When I’m not playing games on The Hour Cosmic, I am often writing about the comics industry – new creative teams taking over books, some reviews, a little bit of everything. My bread and butter are mainstream comics – the site I write for/edit, Multiversity Comics, travels mainly in such comics. #FoodPorn, by Meghan Turbitt, is about as far from a Superman comic as you can get. Sadly, many people don’t realize that comics mean everything from Peanuts to Batman to American Splendor. Sequential art – that is to say, a series of panels, telling a story – can be about everything and anything.
Even hot guys feeding you, followed by sex.
Turbitt and I met in the very pizza parlor, Roscoe’s Pizza in Brooklyn, that the book was first thought up. You see, Turbitt was here eating, and she was taken by one of the cooks in the place, and began to fantasize about him feeding, and fucking, her.
From there, the book delves into a few other cuisines, but the point remains the same: attractive, often swarthy, men, preparing food and feeding it to Turbitt in a way that isn’t exactly forceful, but isn’t exactly casual either.
The work itself manages to walk the line between funny, frightening, sexy, and hunger-inducing. Turbitt’s illustrations are slightly distorted views of real life - she has a heavy line that can, when she wants, distort the world in a sinister way; however, she can also make moments feel absolutely real and human by simplifying the panels down to the bare essentials. She is a cartoonist who doesn’t attempt to ape any style but her own.
What is readily apparent from any interaction with Turbitt is that she doesn’t suffer from the process of filtering her thoughts like the rest of us do. She is fearless, both in her art and in her conversations, and that fearlessness is charming, if not a little disconcerting, too. While we chatted, although she claimed to be nervous to be interviewed, I was never quite at ease, for I felt that such a pure artist would clearly call bullshit on me for any number of things. This wasn’t the case, of course – it turns out that Turbitt is a very sweet person, but her honesty and self-assured nature can look intimidating to those of us who second, third, and fourth guess everything we say or do.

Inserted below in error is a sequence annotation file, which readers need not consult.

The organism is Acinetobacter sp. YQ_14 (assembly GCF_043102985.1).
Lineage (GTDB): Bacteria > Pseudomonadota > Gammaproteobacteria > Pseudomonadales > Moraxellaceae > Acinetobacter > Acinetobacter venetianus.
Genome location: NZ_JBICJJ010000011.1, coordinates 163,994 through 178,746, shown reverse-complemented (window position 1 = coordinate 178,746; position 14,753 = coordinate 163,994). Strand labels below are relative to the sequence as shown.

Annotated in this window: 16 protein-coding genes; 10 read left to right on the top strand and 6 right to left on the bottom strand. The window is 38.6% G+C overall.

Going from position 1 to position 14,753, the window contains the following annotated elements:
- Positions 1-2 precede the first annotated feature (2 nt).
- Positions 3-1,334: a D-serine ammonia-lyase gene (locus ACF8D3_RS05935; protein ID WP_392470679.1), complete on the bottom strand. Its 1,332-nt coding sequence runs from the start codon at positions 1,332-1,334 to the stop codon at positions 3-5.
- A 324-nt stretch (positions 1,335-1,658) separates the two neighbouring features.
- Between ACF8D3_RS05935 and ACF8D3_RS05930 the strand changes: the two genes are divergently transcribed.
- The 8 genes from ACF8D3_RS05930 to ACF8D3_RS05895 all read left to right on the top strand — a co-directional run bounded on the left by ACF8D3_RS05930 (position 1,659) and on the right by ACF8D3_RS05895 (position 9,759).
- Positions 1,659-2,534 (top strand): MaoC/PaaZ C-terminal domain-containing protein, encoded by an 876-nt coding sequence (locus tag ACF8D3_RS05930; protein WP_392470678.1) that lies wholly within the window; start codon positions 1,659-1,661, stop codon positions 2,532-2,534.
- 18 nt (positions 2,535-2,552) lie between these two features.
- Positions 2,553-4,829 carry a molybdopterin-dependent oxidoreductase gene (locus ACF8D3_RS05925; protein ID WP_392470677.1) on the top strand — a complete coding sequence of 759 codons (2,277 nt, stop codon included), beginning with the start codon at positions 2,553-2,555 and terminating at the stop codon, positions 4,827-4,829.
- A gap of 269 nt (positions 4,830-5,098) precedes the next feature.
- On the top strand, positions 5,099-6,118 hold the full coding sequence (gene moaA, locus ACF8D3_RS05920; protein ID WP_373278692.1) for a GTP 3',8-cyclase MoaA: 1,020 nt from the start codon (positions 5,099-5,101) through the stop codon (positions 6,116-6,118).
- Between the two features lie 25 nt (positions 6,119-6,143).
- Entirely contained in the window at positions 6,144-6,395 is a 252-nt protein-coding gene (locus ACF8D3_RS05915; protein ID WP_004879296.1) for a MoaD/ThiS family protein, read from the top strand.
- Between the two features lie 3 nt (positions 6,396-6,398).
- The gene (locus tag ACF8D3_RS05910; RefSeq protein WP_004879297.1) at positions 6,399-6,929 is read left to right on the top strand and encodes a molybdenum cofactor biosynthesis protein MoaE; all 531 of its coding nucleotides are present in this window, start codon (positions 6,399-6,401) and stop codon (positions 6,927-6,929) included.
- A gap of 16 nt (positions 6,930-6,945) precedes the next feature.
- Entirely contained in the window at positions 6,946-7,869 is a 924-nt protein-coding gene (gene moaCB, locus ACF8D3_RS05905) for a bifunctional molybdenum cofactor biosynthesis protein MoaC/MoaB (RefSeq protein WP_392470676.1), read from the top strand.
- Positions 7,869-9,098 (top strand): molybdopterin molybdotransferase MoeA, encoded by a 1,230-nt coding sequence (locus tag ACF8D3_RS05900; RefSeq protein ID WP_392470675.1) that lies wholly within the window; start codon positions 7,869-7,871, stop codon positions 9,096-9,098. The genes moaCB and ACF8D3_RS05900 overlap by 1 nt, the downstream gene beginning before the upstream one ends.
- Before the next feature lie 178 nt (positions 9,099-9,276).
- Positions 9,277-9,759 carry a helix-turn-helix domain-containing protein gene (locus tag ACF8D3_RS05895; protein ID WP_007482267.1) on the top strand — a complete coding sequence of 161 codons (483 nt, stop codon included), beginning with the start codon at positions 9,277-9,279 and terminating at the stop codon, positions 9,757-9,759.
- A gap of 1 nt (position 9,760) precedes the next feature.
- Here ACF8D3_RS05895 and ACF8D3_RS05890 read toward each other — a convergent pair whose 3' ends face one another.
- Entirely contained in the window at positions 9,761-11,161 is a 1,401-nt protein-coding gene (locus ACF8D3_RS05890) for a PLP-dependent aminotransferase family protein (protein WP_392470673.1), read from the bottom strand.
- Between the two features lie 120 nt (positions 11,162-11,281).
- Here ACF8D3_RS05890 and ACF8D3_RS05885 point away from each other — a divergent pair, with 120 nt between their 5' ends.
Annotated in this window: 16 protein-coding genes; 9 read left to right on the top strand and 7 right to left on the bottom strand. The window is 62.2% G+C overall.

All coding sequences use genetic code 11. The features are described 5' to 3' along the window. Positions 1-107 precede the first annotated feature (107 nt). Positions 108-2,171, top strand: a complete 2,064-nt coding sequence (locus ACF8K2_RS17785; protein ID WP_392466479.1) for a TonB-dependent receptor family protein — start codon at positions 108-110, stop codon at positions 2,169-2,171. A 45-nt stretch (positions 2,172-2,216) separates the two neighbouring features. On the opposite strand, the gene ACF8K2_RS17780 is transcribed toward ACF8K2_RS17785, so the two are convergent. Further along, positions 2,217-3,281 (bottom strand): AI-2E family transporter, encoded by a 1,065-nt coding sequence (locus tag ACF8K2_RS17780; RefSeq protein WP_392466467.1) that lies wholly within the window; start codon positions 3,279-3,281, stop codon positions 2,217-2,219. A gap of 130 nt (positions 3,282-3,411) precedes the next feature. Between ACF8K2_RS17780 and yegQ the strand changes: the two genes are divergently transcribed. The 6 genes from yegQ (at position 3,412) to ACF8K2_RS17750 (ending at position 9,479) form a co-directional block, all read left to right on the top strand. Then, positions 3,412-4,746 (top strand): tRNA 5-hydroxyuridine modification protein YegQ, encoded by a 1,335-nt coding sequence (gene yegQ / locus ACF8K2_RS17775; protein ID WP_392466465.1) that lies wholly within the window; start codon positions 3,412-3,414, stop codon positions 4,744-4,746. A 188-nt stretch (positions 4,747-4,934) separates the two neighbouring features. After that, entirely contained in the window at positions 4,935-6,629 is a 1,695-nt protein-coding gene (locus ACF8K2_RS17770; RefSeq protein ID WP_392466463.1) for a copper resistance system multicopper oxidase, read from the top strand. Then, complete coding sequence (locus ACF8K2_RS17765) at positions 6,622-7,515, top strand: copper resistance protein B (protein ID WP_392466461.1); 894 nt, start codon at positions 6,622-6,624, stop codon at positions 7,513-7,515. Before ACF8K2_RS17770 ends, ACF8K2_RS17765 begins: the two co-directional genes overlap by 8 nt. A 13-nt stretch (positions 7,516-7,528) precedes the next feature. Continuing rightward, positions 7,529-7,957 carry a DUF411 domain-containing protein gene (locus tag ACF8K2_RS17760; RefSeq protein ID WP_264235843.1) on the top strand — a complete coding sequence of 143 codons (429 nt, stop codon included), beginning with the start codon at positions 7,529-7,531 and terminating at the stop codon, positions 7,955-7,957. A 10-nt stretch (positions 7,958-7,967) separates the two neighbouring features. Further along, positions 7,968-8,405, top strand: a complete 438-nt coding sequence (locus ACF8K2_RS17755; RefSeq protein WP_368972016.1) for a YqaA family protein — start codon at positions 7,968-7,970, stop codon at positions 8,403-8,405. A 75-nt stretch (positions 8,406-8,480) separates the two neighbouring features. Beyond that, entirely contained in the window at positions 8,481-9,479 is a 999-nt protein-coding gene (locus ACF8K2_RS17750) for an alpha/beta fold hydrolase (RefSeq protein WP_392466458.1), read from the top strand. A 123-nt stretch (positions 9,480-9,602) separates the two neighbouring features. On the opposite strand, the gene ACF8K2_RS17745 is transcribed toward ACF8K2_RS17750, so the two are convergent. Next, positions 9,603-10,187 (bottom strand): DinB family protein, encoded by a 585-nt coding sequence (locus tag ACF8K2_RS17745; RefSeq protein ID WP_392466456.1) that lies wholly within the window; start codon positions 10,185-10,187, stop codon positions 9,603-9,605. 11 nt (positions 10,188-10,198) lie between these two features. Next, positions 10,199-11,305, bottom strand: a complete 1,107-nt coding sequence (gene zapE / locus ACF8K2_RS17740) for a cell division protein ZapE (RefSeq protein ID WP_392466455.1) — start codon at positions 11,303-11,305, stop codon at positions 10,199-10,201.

But a cursory look at her work reveals someone who is so in tune with her creative impulses, whose id and ego playing a different game than mine, that she exudes confidence in such a complete and pure way that she is fine laying out her innermost thoughts, desires, fears, and fantasies for everyone to see, without fear. Or, that is to say, without fear stopping her.
#FoodPorn is equal parts about food and sex, as the title suggests, but in her real life (like most of us, I presume), Turbitt doesn’t really mix the two, and described the idea of food in bed as gross. What struck me when talking with her was how passionate she was about food – the pizza at Roscoe’s, for instance. We met there when the place was closed, but they were preparing to open. The smell of dough baking, of sauce simmering, perfectly set the stage for our conversation. For you see, we were talking about eating and sex, two incredible tactile experiences, and yet we were both fidgeting with our hands, instead of holding a slice.
And that is one of the great things about her work – even though you can’t smell the fresh oregano from your couch, she does the hard work for you. It is in the expressiveness of her work that she makes up for the lack of any sense but sight. The food looks good; the sex looks titillating (if not a little too real to be truly porn). Throughout her entire body of work, Turbitt evokes the most true human emotions and experiences – shame, fear, lust, hunger – and brings them out of her head and onto the page, and from where I’m sitting, the experience loses very little in translation.
See selected pages from Turbitt's work below.